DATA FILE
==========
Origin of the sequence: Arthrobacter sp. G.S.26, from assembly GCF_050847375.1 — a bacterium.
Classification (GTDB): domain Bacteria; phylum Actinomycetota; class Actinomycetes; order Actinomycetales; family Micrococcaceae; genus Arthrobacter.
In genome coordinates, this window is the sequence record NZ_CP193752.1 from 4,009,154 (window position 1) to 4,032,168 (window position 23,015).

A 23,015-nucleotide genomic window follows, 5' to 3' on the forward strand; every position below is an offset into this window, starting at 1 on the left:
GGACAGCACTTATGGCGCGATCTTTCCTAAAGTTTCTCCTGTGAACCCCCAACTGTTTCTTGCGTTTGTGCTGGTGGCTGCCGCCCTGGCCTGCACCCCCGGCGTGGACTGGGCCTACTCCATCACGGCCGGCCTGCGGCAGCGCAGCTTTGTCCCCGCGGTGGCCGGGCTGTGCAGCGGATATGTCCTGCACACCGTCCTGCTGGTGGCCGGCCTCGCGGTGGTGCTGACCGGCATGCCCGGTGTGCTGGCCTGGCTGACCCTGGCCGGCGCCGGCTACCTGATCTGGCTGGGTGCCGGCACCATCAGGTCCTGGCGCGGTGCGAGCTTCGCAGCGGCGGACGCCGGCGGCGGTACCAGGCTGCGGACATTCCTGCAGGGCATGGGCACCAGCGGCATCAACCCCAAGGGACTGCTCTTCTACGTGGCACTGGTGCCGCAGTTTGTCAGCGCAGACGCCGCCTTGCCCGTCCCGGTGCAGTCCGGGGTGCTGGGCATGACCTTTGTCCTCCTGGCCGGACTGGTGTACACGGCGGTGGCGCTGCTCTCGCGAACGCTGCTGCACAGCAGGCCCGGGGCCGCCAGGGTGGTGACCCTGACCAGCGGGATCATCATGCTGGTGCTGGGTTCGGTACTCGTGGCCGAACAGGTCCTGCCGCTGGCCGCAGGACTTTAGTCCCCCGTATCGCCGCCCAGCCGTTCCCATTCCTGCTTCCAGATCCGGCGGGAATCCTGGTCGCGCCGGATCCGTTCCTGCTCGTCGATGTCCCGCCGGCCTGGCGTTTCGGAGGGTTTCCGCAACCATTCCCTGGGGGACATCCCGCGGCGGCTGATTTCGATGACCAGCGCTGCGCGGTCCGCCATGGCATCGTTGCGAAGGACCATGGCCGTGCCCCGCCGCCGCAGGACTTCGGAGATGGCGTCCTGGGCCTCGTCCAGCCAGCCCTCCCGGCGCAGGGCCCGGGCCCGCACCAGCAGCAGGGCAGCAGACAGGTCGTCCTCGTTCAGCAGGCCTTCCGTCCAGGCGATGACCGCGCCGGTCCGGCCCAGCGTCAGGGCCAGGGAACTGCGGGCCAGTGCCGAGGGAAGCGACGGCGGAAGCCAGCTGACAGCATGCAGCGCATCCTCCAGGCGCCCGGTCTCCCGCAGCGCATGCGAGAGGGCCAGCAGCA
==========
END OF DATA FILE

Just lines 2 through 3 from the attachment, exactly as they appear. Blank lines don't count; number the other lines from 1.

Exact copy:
Classification (GTDB): domain Bacteria; phylum Actinomycetota; class Actinomycetes; order Actinomycetales; family Micrococcaceae; genus Arthrobacter.
In genome coordinates, this window is the sequence record NZ_CP193752.1 from 4,009,154 (window position 1) to 4,032,168 (window position 23,015).